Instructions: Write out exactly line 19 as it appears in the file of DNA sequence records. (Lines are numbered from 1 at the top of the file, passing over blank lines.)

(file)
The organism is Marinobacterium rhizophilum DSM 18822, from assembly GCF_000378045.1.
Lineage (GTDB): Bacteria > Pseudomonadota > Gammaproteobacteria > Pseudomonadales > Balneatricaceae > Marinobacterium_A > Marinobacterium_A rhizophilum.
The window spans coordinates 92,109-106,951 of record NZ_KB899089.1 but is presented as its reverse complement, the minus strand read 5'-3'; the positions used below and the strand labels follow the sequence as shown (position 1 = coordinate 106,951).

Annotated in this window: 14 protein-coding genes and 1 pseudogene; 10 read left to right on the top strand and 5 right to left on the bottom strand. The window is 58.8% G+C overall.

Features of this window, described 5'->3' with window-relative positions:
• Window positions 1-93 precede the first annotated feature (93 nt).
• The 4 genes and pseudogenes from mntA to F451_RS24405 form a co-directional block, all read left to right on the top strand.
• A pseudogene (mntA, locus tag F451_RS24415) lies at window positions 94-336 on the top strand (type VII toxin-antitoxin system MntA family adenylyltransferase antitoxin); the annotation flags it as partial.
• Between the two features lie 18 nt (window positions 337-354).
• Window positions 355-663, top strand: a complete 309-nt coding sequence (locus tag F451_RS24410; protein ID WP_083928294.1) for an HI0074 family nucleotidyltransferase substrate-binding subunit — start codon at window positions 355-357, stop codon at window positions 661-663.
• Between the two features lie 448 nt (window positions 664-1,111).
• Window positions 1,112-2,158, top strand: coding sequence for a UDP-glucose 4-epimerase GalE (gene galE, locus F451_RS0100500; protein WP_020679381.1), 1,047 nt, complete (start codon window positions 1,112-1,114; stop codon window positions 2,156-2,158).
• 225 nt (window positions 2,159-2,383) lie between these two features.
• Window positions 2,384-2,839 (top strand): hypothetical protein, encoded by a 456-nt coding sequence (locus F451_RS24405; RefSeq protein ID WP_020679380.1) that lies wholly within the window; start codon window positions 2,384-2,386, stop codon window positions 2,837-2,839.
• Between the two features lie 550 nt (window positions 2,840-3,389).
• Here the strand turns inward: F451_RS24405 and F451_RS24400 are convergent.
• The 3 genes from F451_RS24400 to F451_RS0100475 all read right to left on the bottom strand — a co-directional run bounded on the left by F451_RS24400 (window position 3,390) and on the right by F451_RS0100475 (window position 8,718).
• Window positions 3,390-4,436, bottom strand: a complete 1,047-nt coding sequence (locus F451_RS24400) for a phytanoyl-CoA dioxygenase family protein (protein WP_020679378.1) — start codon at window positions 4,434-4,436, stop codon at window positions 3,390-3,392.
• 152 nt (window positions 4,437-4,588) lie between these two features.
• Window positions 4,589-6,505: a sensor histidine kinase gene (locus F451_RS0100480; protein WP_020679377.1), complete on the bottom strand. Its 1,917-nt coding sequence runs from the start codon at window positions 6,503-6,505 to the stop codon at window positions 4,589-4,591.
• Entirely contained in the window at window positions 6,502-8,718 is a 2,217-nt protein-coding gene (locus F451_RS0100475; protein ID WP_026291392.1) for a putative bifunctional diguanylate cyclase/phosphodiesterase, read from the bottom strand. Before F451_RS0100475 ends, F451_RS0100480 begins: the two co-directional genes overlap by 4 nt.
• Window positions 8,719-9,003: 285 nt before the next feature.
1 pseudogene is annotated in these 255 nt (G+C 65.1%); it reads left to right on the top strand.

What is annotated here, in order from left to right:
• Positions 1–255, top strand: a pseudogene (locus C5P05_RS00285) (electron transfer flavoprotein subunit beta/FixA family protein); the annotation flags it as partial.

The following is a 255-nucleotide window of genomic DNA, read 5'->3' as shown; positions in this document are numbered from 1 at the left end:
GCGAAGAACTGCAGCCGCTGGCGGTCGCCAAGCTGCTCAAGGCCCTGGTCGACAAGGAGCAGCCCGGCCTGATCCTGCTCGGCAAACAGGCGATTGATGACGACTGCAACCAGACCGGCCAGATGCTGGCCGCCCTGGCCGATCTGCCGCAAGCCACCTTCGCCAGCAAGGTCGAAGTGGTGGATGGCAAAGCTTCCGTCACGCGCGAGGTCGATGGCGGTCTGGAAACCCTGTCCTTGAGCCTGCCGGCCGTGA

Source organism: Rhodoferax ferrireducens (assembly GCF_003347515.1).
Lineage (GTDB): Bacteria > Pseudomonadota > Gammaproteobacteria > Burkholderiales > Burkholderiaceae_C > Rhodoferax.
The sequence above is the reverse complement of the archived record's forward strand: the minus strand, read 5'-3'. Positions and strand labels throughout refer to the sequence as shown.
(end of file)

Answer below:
• 152 nt (window positions 4,437-4,588) lie between these two features.